Darris Nichols finished his playing career at West Virginia with 993 points and was part of a run to the Sweet 16 in Bob Huggins’s first year as the head coach of the Mountaineers in 2008.
After his playing career ended, Nichols returned to WVU for the 2010-2011 season as a graduate assistant under Huggins. Despite spending just two years under Huggins’ tutelage, it’s clear that the future Hall of Famer has made an impact on the former Mountaineer guard turned head coach.
“This is a dude that helped me get to where I am, changed my life,” Nichols said.
Huggins and West Virginia defeated Nichols and his Radford Highlanders 67-51 on Saturday.
Nichols addressed the West Virginia locker room following the game, something that rarely, if ever, happens at the collegiate level.
“The thing I learned about playing for Huggs is if you listen to the tone instead of listening to the message, you have no chance,” Nichols said. “I think they appreciated me coming in there. I just felt that they might need to hear from someone else that went through it.”
Of course, one of the players in the WVU locker room was Taz Sherman, who scored a game-high 27 points Saturday. Sherman and Nichols have met at least once before, and it’s clear that there is mutual respect between the two.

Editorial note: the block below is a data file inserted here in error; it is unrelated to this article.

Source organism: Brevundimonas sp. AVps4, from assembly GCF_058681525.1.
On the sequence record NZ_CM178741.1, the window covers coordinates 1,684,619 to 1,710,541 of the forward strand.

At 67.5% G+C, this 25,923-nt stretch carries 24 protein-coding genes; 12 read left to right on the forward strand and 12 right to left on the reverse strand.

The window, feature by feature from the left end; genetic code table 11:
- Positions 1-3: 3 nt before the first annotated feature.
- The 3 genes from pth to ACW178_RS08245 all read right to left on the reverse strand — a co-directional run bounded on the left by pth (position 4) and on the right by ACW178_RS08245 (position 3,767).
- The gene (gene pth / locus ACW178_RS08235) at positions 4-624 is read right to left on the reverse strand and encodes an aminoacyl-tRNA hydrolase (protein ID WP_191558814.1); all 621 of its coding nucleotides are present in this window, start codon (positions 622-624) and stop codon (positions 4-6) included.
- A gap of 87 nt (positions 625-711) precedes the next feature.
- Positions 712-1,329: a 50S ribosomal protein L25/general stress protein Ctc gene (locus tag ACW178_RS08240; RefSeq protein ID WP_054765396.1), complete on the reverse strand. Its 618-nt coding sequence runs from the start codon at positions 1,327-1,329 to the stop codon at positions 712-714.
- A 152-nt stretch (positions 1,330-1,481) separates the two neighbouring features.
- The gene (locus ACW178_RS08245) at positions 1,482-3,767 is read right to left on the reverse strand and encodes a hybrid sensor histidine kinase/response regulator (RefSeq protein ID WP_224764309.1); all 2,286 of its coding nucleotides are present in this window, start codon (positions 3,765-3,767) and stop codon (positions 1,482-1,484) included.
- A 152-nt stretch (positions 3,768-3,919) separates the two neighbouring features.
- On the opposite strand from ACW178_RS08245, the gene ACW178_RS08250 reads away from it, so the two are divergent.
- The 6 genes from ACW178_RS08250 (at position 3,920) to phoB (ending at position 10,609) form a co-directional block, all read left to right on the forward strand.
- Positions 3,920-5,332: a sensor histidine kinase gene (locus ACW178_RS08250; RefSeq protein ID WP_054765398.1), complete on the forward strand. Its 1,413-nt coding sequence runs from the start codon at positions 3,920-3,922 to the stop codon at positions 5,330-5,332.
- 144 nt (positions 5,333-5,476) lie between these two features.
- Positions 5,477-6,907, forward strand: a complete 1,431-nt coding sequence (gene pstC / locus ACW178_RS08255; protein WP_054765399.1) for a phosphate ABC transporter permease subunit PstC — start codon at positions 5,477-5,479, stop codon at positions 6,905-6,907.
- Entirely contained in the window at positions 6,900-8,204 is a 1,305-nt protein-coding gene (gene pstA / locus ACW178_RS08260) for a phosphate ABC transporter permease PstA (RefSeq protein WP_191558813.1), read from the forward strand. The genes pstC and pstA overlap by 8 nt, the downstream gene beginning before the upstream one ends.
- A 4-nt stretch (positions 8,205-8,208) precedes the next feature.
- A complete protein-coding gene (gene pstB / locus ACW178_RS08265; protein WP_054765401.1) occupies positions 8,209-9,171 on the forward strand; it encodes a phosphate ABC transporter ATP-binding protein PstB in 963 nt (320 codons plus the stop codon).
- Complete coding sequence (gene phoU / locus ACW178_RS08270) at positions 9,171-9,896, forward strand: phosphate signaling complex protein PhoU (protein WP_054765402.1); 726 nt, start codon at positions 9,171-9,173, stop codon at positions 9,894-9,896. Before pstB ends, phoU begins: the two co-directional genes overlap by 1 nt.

“I just know he was a hard worker,” Sherman said of Nichols. “I know he was a hard worker and loved to win.”
Nichols had some praise for the guard, who he knew was poised for a good game.
“Seeing him last year when I was at Florida, to this year, I think he spent the summer really working on his overall game,” Nichols said of Sherman. “He’s really good with his shot fakes, pre-bounce and post-bounce.”
“I definitely know that he means a lot to this program, and Huggins means a lot to him,” Sherman added.
“He’s gotten so much better in a year,” added Nichols. “You can tell he’s a gym rat. You can tell he works, because his game has definitely improved from a year ago.”
Saturday was Nichols’ second time inside the Coliseum as a member of a visiting team. He was part of the Florida Gators coaching staff last year, though COVID-19 restrictions were in place when that visit occurred.
But with Nichols’ experience in this building, there was one part of the scouting report that only someone with direct knowledge of WVU athletics would be able to prepare his team for.
“The big thing we told them is you got to be prepared for the musket. I remember, when I was a player, we were playing some of the teams and you’d see them at the end of the game, going through handshake lines, hitting the ground,” said Nichols. “I didn’t want that to startle our guys. We let them ahead of time that the Mountaineer was going to fire.”
He added: “That’s the biggest thing you have to prepare for pregame.”
The former WVU guard said facing his former team was “different.” He wasn’t aware that WVU played a highlight video of his career on the screen over center court. The screen and scoreboard that hangs above the hardwood is certainly different than when Nichols was lacing up his shoes for Huggins.
“I heard the applause, but I didn’t know there was a video. I’ll definitely check that out,” he said.